Tension headache is one of the most common forms of headaches and it can occur at any age. It is pain or discomfort in the head, scalp, or neck, usually associated with muscle tightness in these areas.
These headaches may occur only occasionally in response to a stressful event, but may also be chronic, occurring frequently. Some tension headaches are nearly constant, with daily pain that may vary in intensity. It was renamed as Tension Type Headaches by the International Headache Society.
What it feels like
Tension-type headache pain is usually described as a dull pressure (not throbbing) that feels like a tight band or vise all over the head and not just in one point or one side. Usually worse in the scalp, temples, or back of the neck, pain from tension headache may radiate to the shoulders.
The pain could occur as an isolated event, constantly, or daily, lasting for 30 minutes to seven days and may be triggered by or worsened with stress, fatigue, noise, or glare. The pain could affect your sleep but usually does not cause nausea or vomiting.
Tension headaches occur when neck and scalp muscles become tense and such muscle contractions can be a response to stress, anxiety, depression or a head injury. Activities that cause the head to be held in one position for a long time without moving can also cause a tension headache. Such activities include typing or other computer work, fine work with the hands, and using equipment such as a microscope.
Sleeping in a cold room or sleeping with the neck in an abnormal position may also trigger tension headache. Other triggers of tension headaches include: Fatigue or overexertion, dental problems, jaw-clenching/teeth-grinding, eye strain, excessive alcohol intake, caffeine (excessive or withdrawal), cold, flu or sinus infections.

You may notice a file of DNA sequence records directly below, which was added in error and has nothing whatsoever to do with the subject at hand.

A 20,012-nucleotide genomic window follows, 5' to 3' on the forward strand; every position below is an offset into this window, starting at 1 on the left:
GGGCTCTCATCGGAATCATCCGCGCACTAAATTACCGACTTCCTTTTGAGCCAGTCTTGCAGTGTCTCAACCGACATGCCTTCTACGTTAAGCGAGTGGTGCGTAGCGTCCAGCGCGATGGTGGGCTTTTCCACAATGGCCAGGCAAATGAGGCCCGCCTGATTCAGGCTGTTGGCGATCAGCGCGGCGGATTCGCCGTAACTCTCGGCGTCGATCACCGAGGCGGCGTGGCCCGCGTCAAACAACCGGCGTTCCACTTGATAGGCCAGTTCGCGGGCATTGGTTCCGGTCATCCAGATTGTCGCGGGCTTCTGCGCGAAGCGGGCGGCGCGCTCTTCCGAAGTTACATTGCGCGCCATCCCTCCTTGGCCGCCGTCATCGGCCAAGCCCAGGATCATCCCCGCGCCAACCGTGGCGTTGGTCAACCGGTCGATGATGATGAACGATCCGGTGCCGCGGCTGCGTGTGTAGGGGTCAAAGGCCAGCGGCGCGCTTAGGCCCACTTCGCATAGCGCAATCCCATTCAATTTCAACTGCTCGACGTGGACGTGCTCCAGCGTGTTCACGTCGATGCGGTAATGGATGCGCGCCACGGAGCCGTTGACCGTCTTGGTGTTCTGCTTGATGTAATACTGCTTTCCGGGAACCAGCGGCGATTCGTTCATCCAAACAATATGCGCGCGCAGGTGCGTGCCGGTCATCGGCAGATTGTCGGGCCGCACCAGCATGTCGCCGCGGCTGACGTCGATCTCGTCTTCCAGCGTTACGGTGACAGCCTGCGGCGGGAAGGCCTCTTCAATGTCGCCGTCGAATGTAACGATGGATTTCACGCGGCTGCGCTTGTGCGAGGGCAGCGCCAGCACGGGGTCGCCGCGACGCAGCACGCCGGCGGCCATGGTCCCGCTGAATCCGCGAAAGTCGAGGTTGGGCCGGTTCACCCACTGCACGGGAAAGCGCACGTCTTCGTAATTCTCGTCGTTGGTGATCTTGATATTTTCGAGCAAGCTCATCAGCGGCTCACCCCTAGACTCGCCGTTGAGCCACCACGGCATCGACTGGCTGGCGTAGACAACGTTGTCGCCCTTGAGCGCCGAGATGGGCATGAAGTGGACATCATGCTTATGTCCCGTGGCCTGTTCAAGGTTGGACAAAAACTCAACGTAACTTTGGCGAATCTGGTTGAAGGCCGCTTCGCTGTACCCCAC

Your risk of getting a tension headache increases with depression, anxiety, gender (more common in women), teeth-clenching or grinding, sleep apnea, medications, sleep disruption, low physical activity, being overweight and smoking.
What to do
To rule out other serious disorders that can cause headaches, you should see your doctor if the pain is severe, persistent, or if other symptoms are present with the headache. Headaches that disturb your sleep, occur whenever you are active, or that are recurrent or chronic may require examination and treatment by a physician. Otherwise, the goal is to treat your tension headache symptoms right away, and to prevent headaches by avoiding or changing your triggers.
You may put an ice pack or heat pack on your head or neck to ease discomfort. If necessary, take a warm shower, with water running over tense muscles, and you can also massage your temples and neck.
Keep warm if the headache is associated with cold. Using a different pillow or changing sleeping positions could also bring relief. Remember to reduce or avoid things that give you stress and ensure you include relaxation, get sufficient sleep and rest.
Use pain medication, but be aware that continuous use of some over-the-counter medication may create rebound pain when you stop taking the drug. Using these medicines too much can also cause headaches.
Prevention through lifestyle changes
Learn to recognise what provokes a tension headache and work toward resolution. Find ways to establish regular exercise programme, improve your posture and adjust your schedule to have adequate time for rest and relaxation. Take short breaks from sedentary tasks. Keep a diary, marking when headaches occur and what you were doing before they started. Avoid or minimise stressful situations
Physiotherapists can help
After conducting a thorough examination that includes a review of your health history, your therapist will ask you questions and perform tests to determine the most likely cause of your headaches. Your therapist might also ask you to recall if you had previous injuries to your neck, head, or jaw; and about the location, nature, and behaviour of your pain and other symptoms. The physiotherapist will work with you to design a plan of care to meet your goals of treatment.